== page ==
In 1905, the University of Utah instituted a two year program of medical education. It was for its time an acceptable accomplishment, and during its early years filled an important local role providing students with a place to begin their education. By the early 1940’s, with its students obliged to go elsewhere to complete their training coupled with the shortage of physicians as a consequence of the war, University President LeRoy Cowles appointed a committee to plan for the formation of a four year medical school. Despite initial opposition, primarily from county officials and local physicians, the Board of Regents granted its approval on May 18, 1942.
Returning to Baltimore to discuss his future prospects with his family, Dr. Price later wrote back to Dr. Callister in December: “If the Medical School is to fulfill its high destiny, it must have a University Hospital,” concluding, “if you can assure me I have your interest and support, I will gladly accept your invitation.”
Dr. Price assumed his duties as Professor of Surgery and Department Head in February, 1943. In addition to his teaching and administrative responsibilities at the University, Dr. Price was also named “Surgeon-in-Chief” at the Salt Lake County General Hospital. SLGH played an important part in the development of the new medical school as it assumed the role as the University’s primary teaching hospital.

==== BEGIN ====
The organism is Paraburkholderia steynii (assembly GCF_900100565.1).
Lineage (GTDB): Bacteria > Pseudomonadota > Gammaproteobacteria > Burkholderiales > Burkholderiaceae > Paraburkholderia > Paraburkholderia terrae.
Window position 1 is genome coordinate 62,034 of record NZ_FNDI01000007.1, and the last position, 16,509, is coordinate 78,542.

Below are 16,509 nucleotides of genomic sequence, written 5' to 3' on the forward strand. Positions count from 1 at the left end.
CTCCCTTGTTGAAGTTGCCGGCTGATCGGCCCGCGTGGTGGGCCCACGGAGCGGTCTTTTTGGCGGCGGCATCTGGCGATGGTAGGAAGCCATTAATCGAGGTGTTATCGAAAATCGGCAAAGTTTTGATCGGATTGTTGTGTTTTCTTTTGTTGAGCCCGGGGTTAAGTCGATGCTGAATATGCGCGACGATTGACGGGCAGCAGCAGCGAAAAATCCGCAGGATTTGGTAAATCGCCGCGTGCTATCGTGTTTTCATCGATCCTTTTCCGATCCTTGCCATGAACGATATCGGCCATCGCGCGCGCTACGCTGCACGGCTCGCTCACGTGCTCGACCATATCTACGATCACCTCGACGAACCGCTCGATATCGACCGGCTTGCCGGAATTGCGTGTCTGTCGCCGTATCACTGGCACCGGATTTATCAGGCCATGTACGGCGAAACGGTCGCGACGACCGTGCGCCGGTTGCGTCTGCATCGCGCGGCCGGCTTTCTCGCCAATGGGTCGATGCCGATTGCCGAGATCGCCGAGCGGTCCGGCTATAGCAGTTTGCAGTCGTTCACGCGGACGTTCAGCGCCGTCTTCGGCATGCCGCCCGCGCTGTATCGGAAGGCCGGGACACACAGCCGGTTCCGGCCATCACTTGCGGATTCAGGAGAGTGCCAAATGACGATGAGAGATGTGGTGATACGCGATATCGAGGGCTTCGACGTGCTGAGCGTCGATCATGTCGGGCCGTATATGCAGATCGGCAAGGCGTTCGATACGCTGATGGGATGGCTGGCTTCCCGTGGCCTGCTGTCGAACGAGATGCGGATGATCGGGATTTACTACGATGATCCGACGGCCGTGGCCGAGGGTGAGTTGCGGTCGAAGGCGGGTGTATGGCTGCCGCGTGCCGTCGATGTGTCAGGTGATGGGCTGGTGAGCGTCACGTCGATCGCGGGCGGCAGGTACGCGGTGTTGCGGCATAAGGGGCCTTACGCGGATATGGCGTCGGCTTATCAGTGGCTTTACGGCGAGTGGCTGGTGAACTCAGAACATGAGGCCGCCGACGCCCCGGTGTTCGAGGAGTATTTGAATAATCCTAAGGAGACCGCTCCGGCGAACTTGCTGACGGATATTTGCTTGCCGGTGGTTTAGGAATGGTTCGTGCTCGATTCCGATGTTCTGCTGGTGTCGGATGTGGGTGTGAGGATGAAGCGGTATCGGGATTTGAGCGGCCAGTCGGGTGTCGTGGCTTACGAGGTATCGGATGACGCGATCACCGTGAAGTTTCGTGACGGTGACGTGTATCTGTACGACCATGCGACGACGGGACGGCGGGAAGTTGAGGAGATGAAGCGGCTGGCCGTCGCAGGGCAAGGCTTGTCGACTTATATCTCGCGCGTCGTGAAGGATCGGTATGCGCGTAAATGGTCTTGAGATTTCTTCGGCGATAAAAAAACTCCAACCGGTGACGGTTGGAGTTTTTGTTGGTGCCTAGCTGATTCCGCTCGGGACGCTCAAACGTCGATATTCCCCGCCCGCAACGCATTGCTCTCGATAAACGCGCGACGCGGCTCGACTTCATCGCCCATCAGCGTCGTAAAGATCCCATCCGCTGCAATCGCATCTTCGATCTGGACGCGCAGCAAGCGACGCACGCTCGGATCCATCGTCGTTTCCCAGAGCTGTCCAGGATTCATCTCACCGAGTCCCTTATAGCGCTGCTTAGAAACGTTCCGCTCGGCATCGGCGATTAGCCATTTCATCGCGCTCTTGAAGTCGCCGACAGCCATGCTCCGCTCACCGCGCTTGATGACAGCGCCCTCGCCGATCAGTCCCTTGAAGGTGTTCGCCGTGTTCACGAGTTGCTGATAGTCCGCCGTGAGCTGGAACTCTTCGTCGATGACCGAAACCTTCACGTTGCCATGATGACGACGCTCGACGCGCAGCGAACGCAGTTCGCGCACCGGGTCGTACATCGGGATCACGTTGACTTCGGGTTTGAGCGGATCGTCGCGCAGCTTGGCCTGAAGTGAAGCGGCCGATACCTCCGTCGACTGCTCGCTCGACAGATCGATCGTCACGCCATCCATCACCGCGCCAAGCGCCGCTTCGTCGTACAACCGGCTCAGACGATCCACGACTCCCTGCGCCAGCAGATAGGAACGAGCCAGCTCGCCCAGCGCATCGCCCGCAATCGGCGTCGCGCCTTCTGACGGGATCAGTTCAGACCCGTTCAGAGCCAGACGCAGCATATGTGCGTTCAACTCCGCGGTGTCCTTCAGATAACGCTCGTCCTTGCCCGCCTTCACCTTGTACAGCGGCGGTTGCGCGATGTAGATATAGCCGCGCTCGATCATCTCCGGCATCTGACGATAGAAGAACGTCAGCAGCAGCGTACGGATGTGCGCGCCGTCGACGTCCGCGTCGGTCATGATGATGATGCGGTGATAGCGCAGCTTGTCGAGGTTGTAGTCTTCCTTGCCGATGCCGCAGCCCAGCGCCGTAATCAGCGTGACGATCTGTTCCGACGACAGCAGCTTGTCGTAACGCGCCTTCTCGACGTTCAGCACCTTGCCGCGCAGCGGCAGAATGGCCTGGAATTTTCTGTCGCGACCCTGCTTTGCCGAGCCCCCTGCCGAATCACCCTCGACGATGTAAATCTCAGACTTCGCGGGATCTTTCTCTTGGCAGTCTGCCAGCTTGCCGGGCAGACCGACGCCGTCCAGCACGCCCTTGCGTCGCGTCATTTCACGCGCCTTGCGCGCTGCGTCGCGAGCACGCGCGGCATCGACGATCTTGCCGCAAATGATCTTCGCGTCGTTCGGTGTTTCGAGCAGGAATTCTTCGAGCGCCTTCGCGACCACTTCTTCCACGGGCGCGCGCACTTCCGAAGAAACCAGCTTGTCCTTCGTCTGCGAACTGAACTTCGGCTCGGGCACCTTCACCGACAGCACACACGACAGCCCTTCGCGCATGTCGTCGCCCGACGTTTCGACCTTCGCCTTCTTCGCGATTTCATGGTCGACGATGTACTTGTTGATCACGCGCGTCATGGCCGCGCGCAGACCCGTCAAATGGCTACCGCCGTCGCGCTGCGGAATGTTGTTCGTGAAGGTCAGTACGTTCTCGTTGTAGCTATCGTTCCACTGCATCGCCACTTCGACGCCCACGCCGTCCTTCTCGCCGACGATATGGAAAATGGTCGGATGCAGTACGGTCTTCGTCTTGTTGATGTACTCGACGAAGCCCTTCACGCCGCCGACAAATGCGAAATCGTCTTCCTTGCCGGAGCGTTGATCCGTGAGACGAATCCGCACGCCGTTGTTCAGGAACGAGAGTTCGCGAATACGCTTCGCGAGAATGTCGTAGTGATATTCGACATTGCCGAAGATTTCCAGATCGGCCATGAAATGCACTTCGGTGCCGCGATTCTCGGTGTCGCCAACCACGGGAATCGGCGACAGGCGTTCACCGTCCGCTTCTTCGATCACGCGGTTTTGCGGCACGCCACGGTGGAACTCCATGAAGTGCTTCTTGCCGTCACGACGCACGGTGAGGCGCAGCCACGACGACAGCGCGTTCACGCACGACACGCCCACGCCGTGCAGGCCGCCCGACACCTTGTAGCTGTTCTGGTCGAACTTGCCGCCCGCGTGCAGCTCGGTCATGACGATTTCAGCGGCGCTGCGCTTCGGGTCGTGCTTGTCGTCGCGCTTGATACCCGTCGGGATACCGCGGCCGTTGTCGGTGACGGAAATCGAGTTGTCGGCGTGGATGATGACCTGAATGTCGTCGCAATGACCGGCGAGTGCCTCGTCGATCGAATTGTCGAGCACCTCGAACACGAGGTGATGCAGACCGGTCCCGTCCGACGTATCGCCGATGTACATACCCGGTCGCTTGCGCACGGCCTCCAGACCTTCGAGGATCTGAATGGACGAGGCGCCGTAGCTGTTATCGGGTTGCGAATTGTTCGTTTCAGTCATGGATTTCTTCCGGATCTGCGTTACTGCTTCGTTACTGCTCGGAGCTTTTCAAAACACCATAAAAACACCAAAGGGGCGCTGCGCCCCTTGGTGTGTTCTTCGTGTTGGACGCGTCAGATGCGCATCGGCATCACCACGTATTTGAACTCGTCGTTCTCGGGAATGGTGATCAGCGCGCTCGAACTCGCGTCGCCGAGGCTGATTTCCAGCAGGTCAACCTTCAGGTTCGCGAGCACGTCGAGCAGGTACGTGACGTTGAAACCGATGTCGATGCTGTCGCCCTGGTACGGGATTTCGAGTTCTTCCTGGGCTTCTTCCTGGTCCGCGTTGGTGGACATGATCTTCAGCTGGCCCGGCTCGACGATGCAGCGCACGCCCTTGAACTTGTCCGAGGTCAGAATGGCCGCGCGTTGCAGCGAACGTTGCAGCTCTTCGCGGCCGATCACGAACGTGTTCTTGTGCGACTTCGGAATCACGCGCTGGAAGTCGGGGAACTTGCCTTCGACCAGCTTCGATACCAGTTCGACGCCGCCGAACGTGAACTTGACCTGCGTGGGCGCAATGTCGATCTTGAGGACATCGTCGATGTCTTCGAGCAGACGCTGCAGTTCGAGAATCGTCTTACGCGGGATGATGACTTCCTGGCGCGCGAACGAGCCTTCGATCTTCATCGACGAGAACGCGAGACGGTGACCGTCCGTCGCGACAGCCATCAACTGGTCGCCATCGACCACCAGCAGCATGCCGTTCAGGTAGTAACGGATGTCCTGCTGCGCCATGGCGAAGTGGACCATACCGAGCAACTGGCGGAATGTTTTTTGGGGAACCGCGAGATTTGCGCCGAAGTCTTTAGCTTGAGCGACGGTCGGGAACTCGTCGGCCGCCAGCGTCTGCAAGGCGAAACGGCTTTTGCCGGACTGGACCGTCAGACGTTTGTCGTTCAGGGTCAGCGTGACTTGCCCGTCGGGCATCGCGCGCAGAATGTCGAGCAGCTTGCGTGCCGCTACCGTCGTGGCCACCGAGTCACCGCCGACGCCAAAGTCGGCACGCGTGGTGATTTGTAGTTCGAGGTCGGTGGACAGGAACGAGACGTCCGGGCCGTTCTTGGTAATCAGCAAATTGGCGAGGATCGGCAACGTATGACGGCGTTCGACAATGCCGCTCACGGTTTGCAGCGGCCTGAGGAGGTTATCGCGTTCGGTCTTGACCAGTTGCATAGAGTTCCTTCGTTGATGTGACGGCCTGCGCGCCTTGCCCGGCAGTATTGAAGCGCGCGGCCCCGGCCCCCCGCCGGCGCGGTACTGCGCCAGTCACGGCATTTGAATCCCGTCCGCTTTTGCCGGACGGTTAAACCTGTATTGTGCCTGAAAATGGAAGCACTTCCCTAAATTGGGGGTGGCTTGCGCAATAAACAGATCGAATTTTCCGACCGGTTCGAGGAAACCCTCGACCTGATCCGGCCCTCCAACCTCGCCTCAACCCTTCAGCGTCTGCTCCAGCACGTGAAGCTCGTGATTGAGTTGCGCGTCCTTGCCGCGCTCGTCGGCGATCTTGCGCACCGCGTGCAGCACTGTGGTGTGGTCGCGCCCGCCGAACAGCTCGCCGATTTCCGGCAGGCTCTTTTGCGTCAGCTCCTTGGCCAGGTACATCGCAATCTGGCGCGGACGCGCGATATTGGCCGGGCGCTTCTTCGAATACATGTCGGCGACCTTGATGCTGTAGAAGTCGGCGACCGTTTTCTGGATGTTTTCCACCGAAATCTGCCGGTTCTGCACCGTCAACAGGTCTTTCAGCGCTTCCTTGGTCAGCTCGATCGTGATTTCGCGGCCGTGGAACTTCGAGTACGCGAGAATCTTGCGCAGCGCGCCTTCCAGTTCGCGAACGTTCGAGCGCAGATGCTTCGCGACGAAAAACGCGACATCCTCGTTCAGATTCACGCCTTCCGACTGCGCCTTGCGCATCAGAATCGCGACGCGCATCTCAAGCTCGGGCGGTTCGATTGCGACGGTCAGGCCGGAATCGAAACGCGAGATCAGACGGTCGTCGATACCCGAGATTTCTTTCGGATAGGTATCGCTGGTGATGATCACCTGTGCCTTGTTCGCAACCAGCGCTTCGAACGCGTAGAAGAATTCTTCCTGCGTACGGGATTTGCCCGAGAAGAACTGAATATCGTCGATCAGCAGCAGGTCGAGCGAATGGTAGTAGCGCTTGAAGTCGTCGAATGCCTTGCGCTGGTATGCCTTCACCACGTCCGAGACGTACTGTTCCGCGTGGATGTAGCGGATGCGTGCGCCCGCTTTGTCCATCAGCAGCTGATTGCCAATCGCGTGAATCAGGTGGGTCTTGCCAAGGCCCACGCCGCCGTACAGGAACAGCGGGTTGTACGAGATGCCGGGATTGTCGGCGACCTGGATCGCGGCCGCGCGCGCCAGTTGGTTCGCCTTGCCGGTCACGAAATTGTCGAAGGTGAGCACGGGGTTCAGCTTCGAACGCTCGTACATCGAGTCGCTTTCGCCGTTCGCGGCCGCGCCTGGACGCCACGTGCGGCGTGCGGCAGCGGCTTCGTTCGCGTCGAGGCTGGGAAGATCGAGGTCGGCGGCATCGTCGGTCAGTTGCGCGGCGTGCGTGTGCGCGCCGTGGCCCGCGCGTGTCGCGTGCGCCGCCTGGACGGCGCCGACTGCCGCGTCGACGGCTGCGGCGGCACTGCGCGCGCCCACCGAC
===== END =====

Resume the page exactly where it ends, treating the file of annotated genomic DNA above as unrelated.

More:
By formal agreement, the County and the Board of Regents placed the running of SLGH under the control of the clinical members of the University medical faculty. By all accounts, conditions at the County Hospital were dreadful. The medical school fared little better having to content itself with making do in twenty-five buildings, ranging from wooden barracks to old stables scattered about the city and campus. Despite the physical hardships, the opportunity to attract a number of “young idealists who were eager to try out their own ideas,” Dr. Price later recalled, was foundational in building the medical school’s reputation. So successful was it in that regard, an article appearing in Newsweek in June, 1952 referred to the growing school as “The Johns Hopkins of the West.”
DEAN, SCHOOL OF MEDICINE